Magazine article Information Management

Book Review: In Search of Electronic Evidence

Magazine article Information Management

Book Review: In Search of Electronic Evidence

Article excerpt

Book Review:

In Search of Electronic Evidence

TITLE: Electronic Discovery and Evidence AUTHOR: Michael R. Arkfeld ISBN: 0966934717 PUBLISHER: Law Partner Publishing PUBLICATION DATE: July 2003 LENGTH: 500 pages (ring-bound) PRICE: $199.95 (U.S.) SOURCE: www.ARMA.ORG

These days, information management (IM) and information technology (IT) professionals are only too familiar with the litigation discovery process, its attendant difficulties and costs, and its electronic counterparts. For most, however, this familiarity is reactive - the organization's lawyers learn of discovery, inform IM and IT personnel what to search for, and supervise the search and production process. IM and IT professionals often are left out of the strategic and tactical loop of which the discovery is a part.

Electronic Discovery and Evidence approaches the matter from the other side - that of the lawyer, either seeking discovery or seeking to defend against it. This publication is concerned solely with the process of obtaining electronic information for litigation. It is intended for plaintiffs' attorneys, defense attorneys, and in-house counsel of large organizations that find themselves facing this issue from either side. As such, it assumes the reader knows a lawyer's motivations and has a lawyer's pre-existing skill set. The book is formatted as a standard subscription loose-leaf publication with periodic updates, and subscribers can access a Web site with updated case summaries and other current material.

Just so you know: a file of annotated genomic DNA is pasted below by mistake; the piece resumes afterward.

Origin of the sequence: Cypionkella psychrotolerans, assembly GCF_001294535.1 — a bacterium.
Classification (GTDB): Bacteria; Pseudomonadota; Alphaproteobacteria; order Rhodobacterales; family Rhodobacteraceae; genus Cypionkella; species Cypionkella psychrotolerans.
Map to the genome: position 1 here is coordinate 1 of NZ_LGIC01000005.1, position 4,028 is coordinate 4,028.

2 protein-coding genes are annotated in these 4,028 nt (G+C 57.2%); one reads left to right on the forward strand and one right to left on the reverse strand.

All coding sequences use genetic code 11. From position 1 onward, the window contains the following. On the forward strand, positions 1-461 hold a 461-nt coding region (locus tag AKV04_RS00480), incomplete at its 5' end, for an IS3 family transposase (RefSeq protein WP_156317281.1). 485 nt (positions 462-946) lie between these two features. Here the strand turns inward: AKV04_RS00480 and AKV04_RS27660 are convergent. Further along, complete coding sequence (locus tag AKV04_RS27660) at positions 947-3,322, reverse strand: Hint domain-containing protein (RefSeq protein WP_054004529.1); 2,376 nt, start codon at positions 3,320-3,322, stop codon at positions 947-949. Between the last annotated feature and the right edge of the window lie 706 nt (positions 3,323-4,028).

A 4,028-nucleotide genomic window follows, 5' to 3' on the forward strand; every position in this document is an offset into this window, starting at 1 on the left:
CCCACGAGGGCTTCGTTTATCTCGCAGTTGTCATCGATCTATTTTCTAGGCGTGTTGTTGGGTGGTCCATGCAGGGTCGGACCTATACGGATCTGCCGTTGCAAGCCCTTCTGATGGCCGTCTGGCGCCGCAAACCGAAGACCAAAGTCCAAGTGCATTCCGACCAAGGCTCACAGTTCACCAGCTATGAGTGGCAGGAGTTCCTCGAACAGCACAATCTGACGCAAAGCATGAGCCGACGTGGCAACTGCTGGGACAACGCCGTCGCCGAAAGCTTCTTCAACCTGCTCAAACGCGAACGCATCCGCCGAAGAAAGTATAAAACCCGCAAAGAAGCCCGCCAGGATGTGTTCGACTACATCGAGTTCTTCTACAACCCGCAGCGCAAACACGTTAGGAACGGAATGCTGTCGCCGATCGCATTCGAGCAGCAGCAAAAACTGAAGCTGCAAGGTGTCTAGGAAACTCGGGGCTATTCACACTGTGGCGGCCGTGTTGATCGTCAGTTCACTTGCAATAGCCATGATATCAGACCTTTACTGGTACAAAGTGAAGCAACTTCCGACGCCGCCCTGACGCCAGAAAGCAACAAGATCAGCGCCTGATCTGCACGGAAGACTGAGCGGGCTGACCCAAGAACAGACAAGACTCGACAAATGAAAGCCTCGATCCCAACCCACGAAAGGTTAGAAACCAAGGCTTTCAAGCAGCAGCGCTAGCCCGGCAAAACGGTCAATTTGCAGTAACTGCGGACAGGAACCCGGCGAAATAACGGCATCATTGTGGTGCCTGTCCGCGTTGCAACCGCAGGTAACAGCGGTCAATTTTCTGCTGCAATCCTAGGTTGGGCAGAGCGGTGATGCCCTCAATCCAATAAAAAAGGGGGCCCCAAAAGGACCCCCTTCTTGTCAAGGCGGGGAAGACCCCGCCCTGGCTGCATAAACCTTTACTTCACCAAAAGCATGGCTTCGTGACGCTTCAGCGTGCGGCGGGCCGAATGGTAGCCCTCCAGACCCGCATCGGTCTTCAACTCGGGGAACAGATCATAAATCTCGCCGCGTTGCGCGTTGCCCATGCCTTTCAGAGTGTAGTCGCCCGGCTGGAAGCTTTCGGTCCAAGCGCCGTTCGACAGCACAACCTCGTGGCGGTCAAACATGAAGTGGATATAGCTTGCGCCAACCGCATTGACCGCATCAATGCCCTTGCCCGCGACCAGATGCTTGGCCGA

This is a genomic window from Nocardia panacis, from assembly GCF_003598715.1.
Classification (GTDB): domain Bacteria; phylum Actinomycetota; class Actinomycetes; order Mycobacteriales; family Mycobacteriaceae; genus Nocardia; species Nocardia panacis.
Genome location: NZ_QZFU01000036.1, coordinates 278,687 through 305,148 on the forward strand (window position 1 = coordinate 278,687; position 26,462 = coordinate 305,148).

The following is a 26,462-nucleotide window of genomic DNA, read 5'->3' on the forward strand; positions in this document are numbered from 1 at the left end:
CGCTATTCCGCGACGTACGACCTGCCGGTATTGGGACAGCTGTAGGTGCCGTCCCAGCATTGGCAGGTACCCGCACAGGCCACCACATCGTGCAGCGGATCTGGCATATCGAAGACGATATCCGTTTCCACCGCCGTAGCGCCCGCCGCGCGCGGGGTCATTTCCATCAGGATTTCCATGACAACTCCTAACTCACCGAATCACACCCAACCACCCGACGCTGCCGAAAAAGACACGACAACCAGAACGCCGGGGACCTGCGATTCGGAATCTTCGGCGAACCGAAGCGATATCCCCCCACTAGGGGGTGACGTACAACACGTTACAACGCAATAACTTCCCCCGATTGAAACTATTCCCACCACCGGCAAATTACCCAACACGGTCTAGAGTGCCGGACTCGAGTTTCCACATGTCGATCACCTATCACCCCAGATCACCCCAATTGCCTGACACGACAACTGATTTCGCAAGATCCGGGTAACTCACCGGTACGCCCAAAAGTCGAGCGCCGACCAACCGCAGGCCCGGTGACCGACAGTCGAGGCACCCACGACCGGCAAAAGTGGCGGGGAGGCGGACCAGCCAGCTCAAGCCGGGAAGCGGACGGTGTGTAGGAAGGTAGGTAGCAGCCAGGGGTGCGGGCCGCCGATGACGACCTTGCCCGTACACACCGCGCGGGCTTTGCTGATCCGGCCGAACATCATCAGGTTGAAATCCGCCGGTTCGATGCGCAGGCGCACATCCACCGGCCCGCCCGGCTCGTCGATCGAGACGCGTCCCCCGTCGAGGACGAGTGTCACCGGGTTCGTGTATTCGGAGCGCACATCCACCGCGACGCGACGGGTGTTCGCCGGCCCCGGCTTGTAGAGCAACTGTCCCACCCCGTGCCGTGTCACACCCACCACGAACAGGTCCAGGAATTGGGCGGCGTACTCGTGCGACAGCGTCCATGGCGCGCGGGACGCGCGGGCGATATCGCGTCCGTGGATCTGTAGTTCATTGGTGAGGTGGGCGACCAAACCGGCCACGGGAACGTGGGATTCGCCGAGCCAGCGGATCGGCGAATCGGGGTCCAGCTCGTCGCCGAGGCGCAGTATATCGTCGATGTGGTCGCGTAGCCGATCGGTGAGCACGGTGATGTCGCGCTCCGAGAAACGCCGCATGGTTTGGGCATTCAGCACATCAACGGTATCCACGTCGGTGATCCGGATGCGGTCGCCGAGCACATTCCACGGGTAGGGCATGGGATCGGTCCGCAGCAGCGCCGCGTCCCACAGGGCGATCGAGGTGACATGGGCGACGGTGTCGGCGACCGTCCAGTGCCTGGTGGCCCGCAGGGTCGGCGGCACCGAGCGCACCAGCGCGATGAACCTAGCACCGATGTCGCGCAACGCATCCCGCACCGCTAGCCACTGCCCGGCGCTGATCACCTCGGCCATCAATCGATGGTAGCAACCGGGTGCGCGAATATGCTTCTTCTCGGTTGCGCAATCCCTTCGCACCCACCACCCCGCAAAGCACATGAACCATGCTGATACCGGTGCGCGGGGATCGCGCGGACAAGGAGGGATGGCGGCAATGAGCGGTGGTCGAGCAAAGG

For the experienced IM or IT professional, the approach is occasionally either elementary or amusing, depending upon the reader's temperament. Arkfeld walks readers through lists and explanations of basic computer storage devices that are likely to be very familiar to most readers of this review; judicial definitions of computer concepts that may strike the experienced reader as elementary are quoted, all for the purpose of bringing Luddite lawyers up to speed on IT concepts. Beyond this, however, things get serious in a hurry.

The author clearly knows his stuff when it comes to electronic evidence and how to get hold of it. The publication discusses at some length the many places - including hidden ones - that electronic information may be found, the use of forensic experts, and the legal strategies and tools for obtaining access to that information. This alone is instructive, because Arkfeld cites many data repositories - for example, cell-phone memories - that are outside the purview of most IM programs. In similar manner, he discusses the tools and tactics available for defending against overbroad or oppressive discovery demands. …

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